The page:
You are the owner of this article.
PROGRAM EASES TRANSITION INTO SCHOOL

'Kinder Bridge' program gives Arellanes elementary students a leg up

  • 3 min to read
{{featured_button_text}}

Essential life lessons are taught in Rebecca Borjas' kindergarten classroom.

As a primary school teacher for the past 31 years, Borjas taught generations of Santa Maria-Bonita students how to grip a pencil and handle a pair of scissors, the importance of sharing and playing fair, and how to make friends.

But some Santa Maria-Bonita kindergartners feel uncomfortable or out of place in school. They're not used structure and routines of a classroom, Borjas said, and being away from their parents for the first time can be a difficult separation.

To ease the transition for soon-to-be kindergartners who need additional support or did not attend preschool, the district hosts a summer bridge program for three weeks prior to the start of school. 

062719 Kinderbridge 01.jpg

Damian Hernandez plays with a ball while Eleanor Yi rides a trike in Arellanes Elementary School's Kinder Bridge summer program. The program gives soon-to-be kindergartners — some of whom did not attend preschool — an opportunity to transition into the structured environment of school.

"As soon as this program was made available to Arellanes Elementary, I just thought it was a great idea," said Borjas, who chose to work the three-week "Kinder Bridge" program despite her July 1 retirement.

"These [students] feed directly into our classrooms, so it affects who we get in August."

The three-week program teaches students about school and its routines before they enter as kindergartners.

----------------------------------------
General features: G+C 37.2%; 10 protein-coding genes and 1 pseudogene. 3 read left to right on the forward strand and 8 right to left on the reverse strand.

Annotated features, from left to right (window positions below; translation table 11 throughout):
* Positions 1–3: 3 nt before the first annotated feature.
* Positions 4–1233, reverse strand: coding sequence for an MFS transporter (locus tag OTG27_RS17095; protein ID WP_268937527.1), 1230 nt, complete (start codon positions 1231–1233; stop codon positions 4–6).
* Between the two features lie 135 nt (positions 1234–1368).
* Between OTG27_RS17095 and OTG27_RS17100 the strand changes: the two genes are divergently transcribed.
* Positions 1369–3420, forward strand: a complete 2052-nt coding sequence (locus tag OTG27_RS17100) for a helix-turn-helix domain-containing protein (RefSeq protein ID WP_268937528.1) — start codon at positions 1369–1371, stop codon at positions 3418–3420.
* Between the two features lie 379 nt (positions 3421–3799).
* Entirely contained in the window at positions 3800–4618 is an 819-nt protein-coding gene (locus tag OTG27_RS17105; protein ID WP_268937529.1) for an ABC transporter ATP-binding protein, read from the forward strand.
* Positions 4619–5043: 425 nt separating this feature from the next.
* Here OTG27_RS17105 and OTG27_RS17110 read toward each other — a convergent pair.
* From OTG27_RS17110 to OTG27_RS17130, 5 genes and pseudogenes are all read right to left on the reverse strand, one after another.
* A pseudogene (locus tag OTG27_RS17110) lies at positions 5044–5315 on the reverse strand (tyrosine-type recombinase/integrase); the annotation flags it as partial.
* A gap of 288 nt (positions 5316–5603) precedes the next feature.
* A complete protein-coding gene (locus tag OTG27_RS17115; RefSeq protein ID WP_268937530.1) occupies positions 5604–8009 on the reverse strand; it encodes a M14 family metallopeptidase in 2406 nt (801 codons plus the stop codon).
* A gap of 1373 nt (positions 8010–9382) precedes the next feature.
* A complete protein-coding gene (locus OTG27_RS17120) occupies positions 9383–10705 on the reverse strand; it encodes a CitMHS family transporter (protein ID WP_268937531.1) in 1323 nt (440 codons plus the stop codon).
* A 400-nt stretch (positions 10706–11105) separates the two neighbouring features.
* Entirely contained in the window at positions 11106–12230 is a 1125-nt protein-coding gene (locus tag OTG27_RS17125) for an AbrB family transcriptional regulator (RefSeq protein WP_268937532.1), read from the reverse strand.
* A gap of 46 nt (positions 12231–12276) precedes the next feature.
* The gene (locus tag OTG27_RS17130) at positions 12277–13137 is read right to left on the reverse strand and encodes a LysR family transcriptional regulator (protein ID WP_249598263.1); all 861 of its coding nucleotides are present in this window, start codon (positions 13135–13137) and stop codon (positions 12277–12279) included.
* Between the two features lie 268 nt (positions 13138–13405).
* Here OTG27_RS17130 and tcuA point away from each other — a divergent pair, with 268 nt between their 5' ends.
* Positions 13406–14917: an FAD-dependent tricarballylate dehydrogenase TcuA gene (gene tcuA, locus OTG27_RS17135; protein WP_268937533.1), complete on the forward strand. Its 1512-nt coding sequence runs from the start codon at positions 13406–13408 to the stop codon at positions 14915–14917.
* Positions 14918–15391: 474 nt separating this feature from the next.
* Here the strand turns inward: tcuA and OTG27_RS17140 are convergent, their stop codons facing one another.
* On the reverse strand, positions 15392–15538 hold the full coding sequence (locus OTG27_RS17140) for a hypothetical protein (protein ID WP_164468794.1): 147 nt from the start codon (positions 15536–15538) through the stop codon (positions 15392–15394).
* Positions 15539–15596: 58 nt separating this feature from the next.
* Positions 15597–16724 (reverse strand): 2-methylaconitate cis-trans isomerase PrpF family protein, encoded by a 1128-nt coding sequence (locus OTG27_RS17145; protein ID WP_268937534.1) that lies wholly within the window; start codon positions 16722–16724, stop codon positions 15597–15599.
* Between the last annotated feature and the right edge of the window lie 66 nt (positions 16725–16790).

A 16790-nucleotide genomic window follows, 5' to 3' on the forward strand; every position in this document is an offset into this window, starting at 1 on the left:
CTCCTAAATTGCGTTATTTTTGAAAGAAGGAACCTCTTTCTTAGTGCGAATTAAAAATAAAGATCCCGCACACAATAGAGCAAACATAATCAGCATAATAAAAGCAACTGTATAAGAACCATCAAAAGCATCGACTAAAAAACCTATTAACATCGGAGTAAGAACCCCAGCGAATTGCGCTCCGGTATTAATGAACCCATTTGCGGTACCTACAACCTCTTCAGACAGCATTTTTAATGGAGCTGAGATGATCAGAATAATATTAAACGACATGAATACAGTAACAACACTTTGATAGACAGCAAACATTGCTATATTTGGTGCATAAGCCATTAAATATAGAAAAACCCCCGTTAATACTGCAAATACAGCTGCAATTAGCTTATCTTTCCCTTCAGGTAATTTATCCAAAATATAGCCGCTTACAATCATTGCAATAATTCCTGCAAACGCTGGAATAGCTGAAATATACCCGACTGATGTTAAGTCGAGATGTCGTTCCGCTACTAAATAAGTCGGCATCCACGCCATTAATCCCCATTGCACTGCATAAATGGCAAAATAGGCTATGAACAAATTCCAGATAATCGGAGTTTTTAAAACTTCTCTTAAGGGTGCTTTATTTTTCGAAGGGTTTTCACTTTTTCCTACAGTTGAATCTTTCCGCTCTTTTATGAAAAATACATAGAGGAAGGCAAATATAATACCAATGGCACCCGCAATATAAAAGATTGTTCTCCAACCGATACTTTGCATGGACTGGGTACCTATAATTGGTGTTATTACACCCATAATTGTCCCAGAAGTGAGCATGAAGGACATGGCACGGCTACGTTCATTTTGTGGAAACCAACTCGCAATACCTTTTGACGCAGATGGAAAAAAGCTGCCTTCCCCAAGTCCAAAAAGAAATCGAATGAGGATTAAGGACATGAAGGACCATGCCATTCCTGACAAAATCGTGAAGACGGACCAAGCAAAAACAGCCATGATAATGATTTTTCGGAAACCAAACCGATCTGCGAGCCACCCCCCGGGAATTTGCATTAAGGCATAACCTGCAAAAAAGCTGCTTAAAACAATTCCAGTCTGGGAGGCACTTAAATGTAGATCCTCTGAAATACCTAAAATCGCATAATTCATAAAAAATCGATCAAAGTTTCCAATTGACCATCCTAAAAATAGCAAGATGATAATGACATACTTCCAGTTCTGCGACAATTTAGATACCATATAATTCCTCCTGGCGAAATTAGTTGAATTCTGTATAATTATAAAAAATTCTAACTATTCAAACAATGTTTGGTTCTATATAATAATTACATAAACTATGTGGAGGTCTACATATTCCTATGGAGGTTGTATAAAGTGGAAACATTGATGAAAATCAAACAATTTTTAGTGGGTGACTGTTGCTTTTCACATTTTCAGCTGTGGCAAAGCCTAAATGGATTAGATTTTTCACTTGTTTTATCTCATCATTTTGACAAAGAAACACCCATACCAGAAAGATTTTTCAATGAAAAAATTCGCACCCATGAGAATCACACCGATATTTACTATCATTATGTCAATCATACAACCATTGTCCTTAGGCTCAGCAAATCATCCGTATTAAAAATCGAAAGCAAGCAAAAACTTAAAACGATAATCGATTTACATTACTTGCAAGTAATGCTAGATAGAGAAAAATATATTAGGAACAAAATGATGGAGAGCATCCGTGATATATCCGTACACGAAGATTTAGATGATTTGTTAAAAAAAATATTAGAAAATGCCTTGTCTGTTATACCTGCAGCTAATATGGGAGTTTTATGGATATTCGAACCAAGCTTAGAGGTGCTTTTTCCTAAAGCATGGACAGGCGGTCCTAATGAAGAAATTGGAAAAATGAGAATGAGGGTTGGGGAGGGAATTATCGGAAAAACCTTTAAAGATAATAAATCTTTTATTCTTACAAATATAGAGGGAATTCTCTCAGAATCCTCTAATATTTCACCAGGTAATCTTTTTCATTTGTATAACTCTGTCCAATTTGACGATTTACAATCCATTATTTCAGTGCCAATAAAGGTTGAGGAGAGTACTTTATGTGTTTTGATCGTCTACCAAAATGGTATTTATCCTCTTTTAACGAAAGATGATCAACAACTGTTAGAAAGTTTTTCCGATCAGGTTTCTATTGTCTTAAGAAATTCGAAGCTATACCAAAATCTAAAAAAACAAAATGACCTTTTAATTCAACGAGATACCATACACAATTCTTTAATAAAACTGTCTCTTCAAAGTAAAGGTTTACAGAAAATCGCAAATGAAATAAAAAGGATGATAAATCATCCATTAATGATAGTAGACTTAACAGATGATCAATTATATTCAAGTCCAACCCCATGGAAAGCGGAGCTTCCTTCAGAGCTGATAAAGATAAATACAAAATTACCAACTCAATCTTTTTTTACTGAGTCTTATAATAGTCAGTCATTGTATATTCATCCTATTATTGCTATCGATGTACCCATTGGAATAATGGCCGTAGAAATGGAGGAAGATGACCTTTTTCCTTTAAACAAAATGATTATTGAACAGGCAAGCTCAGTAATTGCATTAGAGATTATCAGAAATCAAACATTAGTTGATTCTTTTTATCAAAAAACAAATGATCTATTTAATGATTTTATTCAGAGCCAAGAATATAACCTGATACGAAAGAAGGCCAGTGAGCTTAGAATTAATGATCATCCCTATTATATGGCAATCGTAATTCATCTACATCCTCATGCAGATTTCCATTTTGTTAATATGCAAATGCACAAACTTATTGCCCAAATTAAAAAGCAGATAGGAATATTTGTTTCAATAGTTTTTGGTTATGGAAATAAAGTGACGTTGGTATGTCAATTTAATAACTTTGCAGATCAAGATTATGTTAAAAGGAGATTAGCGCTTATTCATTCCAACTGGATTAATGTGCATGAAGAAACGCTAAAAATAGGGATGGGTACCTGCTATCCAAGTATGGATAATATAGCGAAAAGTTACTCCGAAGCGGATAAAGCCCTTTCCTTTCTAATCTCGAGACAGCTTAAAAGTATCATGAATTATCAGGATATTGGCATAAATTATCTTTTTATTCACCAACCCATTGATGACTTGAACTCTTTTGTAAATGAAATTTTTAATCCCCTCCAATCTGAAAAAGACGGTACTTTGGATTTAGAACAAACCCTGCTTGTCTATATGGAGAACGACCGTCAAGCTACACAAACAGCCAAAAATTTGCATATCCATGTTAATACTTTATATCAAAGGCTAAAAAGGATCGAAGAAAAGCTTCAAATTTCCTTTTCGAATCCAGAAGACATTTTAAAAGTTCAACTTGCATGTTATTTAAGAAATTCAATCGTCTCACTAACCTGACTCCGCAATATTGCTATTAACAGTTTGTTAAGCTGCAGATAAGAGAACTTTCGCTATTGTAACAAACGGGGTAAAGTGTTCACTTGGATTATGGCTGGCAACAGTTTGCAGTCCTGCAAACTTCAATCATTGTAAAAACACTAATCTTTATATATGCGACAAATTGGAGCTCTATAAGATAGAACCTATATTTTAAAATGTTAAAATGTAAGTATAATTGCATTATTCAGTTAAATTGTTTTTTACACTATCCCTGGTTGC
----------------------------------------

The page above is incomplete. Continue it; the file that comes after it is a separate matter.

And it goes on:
Preschool and kindergarten teachers are paired up to develop the curriculum, lead instruction and support students at various levels of social-emotional development. 

"We help them get a little bit better [prepared], so they're not as fearful, they're happier and they know friends," Borjas said.

Early education issues

District preschool Director Karin Dominguez, who oversees the Kinder Bridge program, said students who attend preschool before kindergarten are more familiar with classroom structures and routines. They typically understand how to sit down, look straight, listen to the teacher and not talk to their friends.

But not every parent who wants to send their student to preschool can.

"We have an issue in infant toddler care," Dominguez said. "It's not available."

Santa Maria-Bonita offers 24 preschool classes with room for approximately 570 students. Even when factoring in local Head Start programs and other private options, there are simply not enough preschool spots for Santa Maria children.

Register for more free articles
Stay logged in to skip the surveys

Last year, Santa Maria-Bonita enrolled more than 2,100 kindergartners. Dominguez estimates roughly 60% of them did not attend preschool.

"The school district does a good job moving children a year's growth, but they're coming in behind," she said.